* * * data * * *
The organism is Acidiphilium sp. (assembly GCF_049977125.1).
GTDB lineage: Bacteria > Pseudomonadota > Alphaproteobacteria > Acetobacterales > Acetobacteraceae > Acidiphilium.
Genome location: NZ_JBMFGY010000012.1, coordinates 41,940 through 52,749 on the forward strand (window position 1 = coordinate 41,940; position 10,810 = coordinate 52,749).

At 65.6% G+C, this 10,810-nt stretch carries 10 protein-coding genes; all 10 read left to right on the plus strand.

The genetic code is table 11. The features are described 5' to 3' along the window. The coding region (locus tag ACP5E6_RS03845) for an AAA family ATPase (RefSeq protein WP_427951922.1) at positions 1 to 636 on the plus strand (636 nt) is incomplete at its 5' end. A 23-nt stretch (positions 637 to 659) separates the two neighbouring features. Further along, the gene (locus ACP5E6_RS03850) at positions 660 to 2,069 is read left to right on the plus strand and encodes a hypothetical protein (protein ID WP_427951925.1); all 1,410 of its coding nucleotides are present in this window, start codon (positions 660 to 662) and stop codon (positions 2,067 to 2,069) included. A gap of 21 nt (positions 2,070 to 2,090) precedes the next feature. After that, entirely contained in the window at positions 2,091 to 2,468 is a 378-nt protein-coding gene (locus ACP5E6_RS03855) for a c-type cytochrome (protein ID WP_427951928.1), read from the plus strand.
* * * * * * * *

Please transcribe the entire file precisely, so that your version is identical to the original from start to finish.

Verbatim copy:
The organism is Acidiphilium sp. (assembly GCF_049977125.1).
GTDB lineage: Bacteria > Pseudomonadota > Alphaproteobacteria > Acetobacterales > Acetobacteraceae > Acidiphilium.
Genome location: NZ_JBMFGY010000012.1, coordinates 41,940 through 52,749 on the forward strand (window position 1 = coordinate 41,940; position 10,810 = coordinate 52,749).

At 65.6% G+C, this 10,810-nt stretch carries 10 protein-coding genes; all 10 read left to right on the plus strand.

The genetic code is table 11. The features are described 5' to 3' along the window. The coding region (locus tag ACP5E6_RS03845) for an AAA family ATPase (RefSeq protein WP_427951922.1) at positions 1 to 636 on the plus strand (636 nt) is incomplete at its 5' end. A 23-nt stretch (positions 637 to 659) separates the two neighbouring features. Further along, the gene (locus ACP5E6_RS03850) at positions 660 to 2,069 is read left to right on the plus strand and encodes a hypothetical protein (protein ID WP_427951925.1); all 1,410 of its coding nucleotides are present in this window, start codon (positions 660 to 662) and stop codon (positions 2,067 to 2,069) included. A gap of 21 nt (positions 2,070 to 2,090) precedes the next feature. After that, entirely contained in the window at positions 2,091 to 2,468 is a 378-nt protein-coding gene (locus ACP5E6_RS03855) for a c-type cytochrome (protein ID WP_427951928.1), read from the plus strand.